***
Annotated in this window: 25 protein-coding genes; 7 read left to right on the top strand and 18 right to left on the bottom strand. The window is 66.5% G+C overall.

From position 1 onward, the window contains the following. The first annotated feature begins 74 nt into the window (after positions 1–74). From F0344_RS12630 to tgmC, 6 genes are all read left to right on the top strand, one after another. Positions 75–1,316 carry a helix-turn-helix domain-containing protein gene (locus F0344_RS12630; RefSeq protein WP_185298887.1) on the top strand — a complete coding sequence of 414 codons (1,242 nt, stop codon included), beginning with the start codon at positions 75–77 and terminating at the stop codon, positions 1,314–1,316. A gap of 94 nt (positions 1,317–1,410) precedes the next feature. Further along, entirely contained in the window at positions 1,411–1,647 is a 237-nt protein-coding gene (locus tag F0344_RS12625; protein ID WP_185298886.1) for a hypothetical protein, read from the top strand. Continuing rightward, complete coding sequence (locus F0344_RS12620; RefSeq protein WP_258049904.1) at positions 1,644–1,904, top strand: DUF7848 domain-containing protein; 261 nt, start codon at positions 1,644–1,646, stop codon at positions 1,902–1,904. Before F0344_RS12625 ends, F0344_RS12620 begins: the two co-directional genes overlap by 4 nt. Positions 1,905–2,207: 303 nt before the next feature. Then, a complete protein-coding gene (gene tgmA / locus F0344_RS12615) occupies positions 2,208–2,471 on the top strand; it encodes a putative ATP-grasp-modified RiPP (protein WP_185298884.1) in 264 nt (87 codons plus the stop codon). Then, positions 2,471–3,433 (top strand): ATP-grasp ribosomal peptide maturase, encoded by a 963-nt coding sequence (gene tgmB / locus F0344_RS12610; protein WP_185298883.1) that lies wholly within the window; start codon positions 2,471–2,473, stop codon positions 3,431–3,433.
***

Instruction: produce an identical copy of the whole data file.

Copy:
Annotated in this window: 25 protein-coding genes; 7 read left to right on the top strand and 18 right to left on the bottom strand. The window is 66.5% G+C overall.

From position 1 onward, the window contains the following. The first annotated feature begins 74 nt into the window (after positions 1–74). From F0344_RS12630 to tgmC, 6 genes are all read left to right on the top strand, one after another. Positions 75–1,316 carry a helix-turn-helix domain-containing protein gene (locus F0344_RS12630; RefSeq protein WP_185298887.1) on the top strand — a complete coding sequence of 414 codons (1,242 nt, stop codon included), beginning with the start codon at positions 75–77 and terminating at the stop codon, positions 1,314–1,316. A gap of 94 nt (positions 1,317–1,410) precedes the next feature. Further along, entirely contained in the window at positions 1,411–1,647 is a 237-nt protein-coding gene (locus tag F0344_RS12625; protein ID WP_185298886.1) for a hypothetical protein, read from the top strand. Continuing rightward, complete coding sequence (locus F0344_RS12620; RefSeq protein WP_258049904.1) at positions 1,644–1,904, top strand: DUF7848 domain-containing protein; 261 nt, start codon at positions 1,644–1,646, stop codon at positions 1,902–1,904. Before F0344_RS12625 ends, F0344_RS12620 begins: the two co-directional genes overlap by 4 nt. Positions 1,905–2,207: 303 nt before the next feature. Then, a complete protein-coding gene (gene tgmA / locus F0344_RS12615) occupies positions 2,208–2,471 on the top strand; it encodes a putative ATP-grasp-modified RiPP (protein WP_185298884.1) in 264 nt (87 codons plus the stop codon). Then, positions 2,471–3,433 (top strand): ATP-grasp ribosomal peptide maturase, encoded by a 963-nt coding sequence (gene tgmB / locus F0344_RS12610; protein WP_185298883.1) that lies wholly within the window; start codon positions 2,471–2,473, stop codon positions 3,431–3,433.